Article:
Earlier on, though Premier Li Keqiang did make China’s position clear by stating “China wants ‘mutual respect’ from ahead of Alaska talks.” What Li was actually conveying to Washington was Beijing’s firm stance on what are the tangibles in Beijing’s view. Beijing’s position is clear and well-thought out, or else why would Premier Li say “want” instead of “expect,” according to a Chinese commentary. What is Beijing’s “firm stance?” As is typical of Beijing foreign policy narrative, the top leaders leave the “real” job of detailing to the foreign ministry spokespersons or to authoritative IR scholars. As this is what precisely Li Guangman does in his commentary mentioned above. Guangman lists five points explaining what China wants: the US must view China and Sino-US relations in an objective and rational manner; the US must give up the Cold War and zero-sum game mentality; the US must respect China’s sovereignty, security, and development interests; the US must stop interfering in China’s internal matters; and the US must focus on cooperation, manage differences, and push Sino-US relations back on the right track of sound and steady development.
The last point as put forward by Guangman does not match with the 5-points advocated by the Chinese foreign ministry spokesperson Zhao Lijian. The spokesperson’s point number five is: the US should follow the spirit of the phone call between the two presidents. Let me quickly touch upon two other relevant points related to Zhao Lijian’s remarks before returning to a few early commentaries in Beijing on the talks being held in Alaska. First is the controversy which NIKKEI Asia has called “psychological” warfare, i. e. who most wants the meeting to be held; and second is the difference in perceptions. While Blinken, who was the first to break the news of high-level summit, simply called Anchorage meeting an opportunity to set the tone for US-China relations during the Biden era, in which the two sides will face off on everything from national security and trade to the economy and human rights. “This is not a strategic dialogue. There’s no intent at this point for a series of follow-on engagement,” Blinken making it clear stated.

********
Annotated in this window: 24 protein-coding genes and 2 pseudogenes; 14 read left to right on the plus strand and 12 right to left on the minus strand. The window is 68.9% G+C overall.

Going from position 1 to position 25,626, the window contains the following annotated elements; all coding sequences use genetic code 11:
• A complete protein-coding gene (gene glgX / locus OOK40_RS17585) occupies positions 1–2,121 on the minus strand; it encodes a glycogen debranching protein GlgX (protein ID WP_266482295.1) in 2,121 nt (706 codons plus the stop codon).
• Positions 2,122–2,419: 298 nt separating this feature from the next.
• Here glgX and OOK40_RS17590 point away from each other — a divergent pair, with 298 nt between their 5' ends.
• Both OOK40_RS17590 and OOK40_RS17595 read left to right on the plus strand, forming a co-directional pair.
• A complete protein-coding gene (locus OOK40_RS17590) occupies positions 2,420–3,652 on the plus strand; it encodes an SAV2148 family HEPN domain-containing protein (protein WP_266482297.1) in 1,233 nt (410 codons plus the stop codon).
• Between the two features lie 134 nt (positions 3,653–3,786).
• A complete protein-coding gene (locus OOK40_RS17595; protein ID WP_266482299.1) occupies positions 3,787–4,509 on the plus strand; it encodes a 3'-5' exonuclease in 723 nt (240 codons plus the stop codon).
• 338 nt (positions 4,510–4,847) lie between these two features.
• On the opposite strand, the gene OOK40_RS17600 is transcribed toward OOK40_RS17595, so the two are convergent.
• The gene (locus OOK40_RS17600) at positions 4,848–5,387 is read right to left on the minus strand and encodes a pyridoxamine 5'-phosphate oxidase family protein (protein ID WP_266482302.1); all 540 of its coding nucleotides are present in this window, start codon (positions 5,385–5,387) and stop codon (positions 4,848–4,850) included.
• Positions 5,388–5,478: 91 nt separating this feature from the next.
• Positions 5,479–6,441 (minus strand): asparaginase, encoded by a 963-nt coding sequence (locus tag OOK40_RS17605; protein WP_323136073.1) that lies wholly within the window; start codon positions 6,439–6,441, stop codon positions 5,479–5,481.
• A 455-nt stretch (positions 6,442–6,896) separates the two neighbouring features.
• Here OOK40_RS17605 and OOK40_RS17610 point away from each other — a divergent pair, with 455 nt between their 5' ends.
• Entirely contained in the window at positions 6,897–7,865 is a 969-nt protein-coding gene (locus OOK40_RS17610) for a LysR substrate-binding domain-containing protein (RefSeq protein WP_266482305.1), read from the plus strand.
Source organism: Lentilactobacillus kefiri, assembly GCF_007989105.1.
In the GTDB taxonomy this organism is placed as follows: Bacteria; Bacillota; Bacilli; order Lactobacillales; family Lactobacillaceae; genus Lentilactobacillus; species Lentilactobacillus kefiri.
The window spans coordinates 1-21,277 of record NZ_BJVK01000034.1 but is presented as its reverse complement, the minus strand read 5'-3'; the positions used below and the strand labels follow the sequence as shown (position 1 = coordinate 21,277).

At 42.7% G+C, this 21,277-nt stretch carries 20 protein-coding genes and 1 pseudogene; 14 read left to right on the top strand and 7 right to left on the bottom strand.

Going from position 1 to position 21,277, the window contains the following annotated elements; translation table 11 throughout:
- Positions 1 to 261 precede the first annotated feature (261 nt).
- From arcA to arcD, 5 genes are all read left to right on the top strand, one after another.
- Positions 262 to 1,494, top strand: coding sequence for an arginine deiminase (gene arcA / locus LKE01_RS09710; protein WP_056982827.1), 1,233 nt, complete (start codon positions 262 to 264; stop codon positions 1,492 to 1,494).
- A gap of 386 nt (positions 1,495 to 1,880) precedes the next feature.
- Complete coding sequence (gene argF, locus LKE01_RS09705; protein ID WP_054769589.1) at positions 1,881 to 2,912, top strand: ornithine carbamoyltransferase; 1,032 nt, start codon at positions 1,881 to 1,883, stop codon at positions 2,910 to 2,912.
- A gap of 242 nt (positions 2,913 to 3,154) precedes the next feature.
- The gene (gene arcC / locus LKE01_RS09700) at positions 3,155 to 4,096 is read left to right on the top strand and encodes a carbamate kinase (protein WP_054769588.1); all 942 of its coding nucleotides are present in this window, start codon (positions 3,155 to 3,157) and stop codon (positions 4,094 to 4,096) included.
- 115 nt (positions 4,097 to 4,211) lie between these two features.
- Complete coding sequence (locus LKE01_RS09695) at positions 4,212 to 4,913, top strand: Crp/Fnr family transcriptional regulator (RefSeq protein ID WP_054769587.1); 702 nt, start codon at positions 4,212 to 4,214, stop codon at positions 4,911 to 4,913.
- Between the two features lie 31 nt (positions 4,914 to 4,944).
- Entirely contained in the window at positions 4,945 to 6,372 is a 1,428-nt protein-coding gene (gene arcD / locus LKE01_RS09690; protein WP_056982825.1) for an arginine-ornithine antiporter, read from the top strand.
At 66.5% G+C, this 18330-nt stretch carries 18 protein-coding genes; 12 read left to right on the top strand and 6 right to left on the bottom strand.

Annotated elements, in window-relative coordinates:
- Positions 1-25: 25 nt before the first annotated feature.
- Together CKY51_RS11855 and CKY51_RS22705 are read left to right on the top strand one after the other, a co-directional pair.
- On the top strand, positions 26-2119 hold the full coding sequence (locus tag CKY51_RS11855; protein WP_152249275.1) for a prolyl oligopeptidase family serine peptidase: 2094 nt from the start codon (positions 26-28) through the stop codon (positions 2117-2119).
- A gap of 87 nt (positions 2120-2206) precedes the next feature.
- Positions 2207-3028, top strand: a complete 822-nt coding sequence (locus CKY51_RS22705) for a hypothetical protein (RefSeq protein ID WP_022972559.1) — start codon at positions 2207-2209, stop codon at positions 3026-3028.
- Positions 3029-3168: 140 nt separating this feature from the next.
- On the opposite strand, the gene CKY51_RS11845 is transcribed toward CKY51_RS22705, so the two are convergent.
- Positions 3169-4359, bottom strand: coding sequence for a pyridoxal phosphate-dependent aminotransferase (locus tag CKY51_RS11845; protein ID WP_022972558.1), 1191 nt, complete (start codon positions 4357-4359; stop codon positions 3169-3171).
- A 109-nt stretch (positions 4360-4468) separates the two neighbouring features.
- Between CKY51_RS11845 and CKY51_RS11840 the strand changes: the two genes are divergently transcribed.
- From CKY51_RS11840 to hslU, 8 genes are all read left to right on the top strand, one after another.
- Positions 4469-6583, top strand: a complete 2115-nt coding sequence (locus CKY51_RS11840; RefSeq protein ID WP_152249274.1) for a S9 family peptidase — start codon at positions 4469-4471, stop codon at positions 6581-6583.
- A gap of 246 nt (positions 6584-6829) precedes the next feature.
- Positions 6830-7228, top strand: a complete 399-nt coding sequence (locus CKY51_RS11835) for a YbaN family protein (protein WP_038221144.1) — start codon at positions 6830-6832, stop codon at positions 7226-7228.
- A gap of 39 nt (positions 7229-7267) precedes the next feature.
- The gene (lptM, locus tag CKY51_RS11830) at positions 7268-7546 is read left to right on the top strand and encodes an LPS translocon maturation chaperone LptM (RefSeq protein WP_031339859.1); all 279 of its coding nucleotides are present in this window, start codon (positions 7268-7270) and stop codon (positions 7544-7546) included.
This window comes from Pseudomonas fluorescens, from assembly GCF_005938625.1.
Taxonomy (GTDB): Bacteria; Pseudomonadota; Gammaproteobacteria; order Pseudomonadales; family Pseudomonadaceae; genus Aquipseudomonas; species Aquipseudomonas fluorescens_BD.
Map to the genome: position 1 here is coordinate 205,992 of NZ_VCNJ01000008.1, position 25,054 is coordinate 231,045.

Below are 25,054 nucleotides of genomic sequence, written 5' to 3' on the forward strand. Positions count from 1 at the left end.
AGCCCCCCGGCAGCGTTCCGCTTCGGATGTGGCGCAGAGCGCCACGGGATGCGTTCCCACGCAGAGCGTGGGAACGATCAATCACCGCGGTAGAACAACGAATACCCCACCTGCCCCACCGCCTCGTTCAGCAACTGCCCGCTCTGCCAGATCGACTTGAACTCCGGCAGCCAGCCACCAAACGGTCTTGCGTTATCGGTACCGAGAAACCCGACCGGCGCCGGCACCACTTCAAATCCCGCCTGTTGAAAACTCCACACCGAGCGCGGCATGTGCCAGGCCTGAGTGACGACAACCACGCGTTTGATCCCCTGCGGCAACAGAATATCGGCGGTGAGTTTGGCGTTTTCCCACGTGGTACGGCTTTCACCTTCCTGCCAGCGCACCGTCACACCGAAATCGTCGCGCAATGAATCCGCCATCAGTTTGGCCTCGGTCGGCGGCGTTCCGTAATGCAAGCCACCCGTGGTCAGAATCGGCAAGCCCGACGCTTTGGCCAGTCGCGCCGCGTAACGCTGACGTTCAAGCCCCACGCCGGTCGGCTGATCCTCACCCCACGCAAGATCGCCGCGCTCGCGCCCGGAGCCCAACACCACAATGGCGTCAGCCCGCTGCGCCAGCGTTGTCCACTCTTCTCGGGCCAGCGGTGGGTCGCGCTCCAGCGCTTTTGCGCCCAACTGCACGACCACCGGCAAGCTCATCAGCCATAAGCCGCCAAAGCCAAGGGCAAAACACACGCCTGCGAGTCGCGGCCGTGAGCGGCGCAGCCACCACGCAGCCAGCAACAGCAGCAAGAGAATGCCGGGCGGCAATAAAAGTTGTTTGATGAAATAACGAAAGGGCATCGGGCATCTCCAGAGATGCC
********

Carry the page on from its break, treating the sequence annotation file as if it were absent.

On the other hand, Zhao Lijian posted his remarks on the foreign ministry website next day – last Thursday – saying “China, invited by the United States, will have a high-level strategic dialogue with the US side in the coming days (Emphasis added).” Interestingly, while Beijing is yet to officially clarify the gaffe of calling it “strategic dialogue,” a commentator in Beijing attributed the difference in the wordings to the time gap between Washington and Beijing. Of course, no one will buy it. Let’s wait and watch to see if and when Zhao Lijian retreats his words. Meanwhile, ideological factionalism has surfaced in Beijing on what to make of the prospective meeting with Washington, irrespective of its nomenclature.